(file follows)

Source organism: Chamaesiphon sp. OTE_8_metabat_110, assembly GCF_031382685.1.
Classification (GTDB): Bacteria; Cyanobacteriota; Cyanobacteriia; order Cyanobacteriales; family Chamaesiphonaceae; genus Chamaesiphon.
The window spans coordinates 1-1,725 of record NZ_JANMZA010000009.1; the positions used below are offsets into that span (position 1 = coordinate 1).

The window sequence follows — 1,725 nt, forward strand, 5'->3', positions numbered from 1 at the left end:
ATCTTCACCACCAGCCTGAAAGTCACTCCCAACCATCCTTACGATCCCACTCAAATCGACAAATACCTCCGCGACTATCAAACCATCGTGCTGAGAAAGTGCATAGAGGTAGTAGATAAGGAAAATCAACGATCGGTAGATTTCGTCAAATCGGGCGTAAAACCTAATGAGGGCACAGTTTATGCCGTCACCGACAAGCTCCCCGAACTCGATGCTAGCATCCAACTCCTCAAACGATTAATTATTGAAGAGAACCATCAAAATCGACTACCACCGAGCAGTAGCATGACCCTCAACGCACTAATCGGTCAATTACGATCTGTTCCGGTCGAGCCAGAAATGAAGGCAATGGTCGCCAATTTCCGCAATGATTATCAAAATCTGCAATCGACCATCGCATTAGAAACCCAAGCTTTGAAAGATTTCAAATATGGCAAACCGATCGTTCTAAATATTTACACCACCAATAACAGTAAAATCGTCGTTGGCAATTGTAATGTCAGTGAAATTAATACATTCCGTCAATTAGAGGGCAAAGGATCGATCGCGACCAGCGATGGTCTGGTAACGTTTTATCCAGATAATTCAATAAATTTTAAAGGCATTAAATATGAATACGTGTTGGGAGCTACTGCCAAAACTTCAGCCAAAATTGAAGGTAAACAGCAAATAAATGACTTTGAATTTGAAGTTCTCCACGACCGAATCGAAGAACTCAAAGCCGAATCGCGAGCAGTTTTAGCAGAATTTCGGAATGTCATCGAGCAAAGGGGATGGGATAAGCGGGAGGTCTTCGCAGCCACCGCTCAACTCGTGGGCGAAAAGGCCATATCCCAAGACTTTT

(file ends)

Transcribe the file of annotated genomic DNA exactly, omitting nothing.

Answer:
Source organism: Chamaesiphon sp. OTE_8_metabat_110, assembly GCF_031382685.1.
Classification (GTDB): Bacteria; Cyanobacteriota; Cyanobacteriia; order Cyanobacteriales; family Chamaesiphonaceae; genus Chamaesiphon.
The window spans coordinates 1-1,725 of record NZ_JANMZA010000009.1; the positions used below are offsets into that span (position 1 = coordinate 1).

The window sequence follows — 1,725 nt, forward strand, 5'->3', positions numbered from 1 at the left end:
ATCTTCACCACCAGCCTGAAAGTCACTCCCAACCATCCTTACGATCCCACTCAAATCGACAAATACCTCCGCGACTATCAAACCATCGTGCTGAGAAAGTGCATAGAGGTAGTAGATAAGGAAAATCAACGATCGGTAGATTTCGTCAAATCGGGCGTAAAACCTAATGAGGGCACAGTTTATGCCGTCACCGACAAGCTCCCCGAACTCGATGCTAGCATCCAACTCCTCAAACGATTAATTATTGAAGAGAACCATCAAAATCGACTACCACCGAGCAGTAGCATGACCCTCAACGCACTAATCGGTCAATTACGATCTGTTCCGGTCGAGCCAGAAATGAAGGCAATGGTCGCCAATTTCCGCAATGATTATCAAAATCTGCAATCGACCATCGCATTAGAAACCCAAGCTTTGAAAGATTTCAAATATGGCAAACCGATCGTTCTAAATATTTACACCACCAATAACAGTAAAATCGTCGTTGGCAATTGTAATGTCAGTGAAATTAATACATTCCGTCAATTAGAGGGCAAAGGATCGATCGCGACCAGCGATGGTCTGGTAACGTTTTATCCAGATAATTCAATAAATTTTAAAGGCATTAAATATGAATACGTGTTGGGAGCTACTGCCAAAACTTCAGCCAAAATTGAAGGTAAACAGCAAATAAATGACTTTGAATTTGAAGTTCTCCACGACCGAATCGAAGAACTCAAAGCCGAATCGCGAGCAGTTTTAGCAGAATTTCGGAATGTCATCGAGCAAAGGGGATGGGATAAGCGGGAGGTCTTCGCAGCCACCGCTCAACTCGTGGGCGAAAAGGCCATATCCCAAGACTTTT